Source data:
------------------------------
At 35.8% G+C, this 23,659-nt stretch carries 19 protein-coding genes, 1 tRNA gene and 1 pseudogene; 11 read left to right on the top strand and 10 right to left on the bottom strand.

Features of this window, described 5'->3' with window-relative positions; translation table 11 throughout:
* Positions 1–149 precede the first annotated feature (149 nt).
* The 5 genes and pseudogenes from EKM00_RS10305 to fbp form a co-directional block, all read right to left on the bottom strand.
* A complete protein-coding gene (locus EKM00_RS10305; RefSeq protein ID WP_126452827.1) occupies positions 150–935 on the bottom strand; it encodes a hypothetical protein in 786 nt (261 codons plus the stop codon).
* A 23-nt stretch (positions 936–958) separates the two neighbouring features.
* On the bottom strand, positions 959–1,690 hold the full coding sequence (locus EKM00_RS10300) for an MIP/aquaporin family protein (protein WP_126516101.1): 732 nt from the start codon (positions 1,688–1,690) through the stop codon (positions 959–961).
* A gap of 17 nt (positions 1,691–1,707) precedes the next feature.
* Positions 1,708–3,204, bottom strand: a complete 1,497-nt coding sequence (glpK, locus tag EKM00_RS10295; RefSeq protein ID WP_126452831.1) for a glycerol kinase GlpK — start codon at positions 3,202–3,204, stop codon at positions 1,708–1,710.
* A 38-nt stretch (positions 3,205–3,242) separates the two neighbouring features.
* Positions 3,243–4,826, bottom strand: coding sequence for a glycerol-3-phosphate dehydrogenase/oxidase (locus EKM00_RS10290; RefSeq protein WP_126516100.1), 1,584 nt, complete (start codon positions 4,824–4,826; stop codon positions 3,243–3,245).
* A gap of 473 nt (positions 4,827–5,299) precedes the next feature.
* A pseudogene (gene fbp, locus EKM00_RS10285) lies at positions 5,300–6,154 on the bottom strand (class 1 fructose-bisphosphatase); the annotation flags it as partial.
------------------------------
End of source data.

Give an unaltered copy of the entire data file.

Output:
At 35.8% G+C, this 23,659-nt stretch carries 19 protein-coding genes, 1 tRNA gene and 1 pseudogene; 11 read left to right on the top strand and 10 right to left on the bottom strand.

Features of this window, described 5'->3' with window-relative positions; translation table 11 throughout:
* Positions 1–149 precede the first annotated feature (149 nt).
* The 5 genes and pseudogenes from EKM00_RS10305 to fbp form a co-directional block, all read right to left on the bottom strand.
* A complete protein-coding gene (locus EKM00_RS10305; RefSeq protein ID WP_126452827.1) occupies positions 150–935 on the bottom strand; it encodes a hypothetical protein in 786 nt (261 codons plus the stop codon).
* A 23-nt stretch (positions 936–958) separates the two neighbouring features.
* On the bottom strand, positions 959–1,690 hold the full coding sequence (locus EKM00_RS10300) for an MIP/aquaporin family protein (protein WP_126516101.1): 732 nt from the start codon (positions 1,688–1,690) through the stop codon (positions 959–961).
* A gap of 17 nt (positions 1,691–1,707) precedes the next feature.
* Positions 1,708–3,204, bottom strand: a complete 1,497-nt coding sequence (glpK, locus tag EKM00_RS10295; RefSeq protein ID WP_126452831.1) for a glycerol kinase GlpK — start codon at positions 3,202–3,204, stop codon at positions 1,708–1,710.
* A 38-nt stretch (positions 3,205–3,242) separates the two neighbouring features.
* Positions 3,243–4,826, bottom strand: coding sequence for a glycerol-3-phosphate dehydrogenase/oxidase (locus EKM00_RS10290; RefSeq protein WP_126516100.1), 1,584 nt, complete (start codon positions 4,824–4,826; stop codon positions 3,243–3,245).
* A gap of 473 nt (positions 4,827–5,299) precedes the next feature.
* A pseudogene (gene fbp, locus EKM00_RS10285) lies at positions 5,300–6,154 on the bottom strand (class 1 fructose-bisphosphatase); the annotation flags it as partial.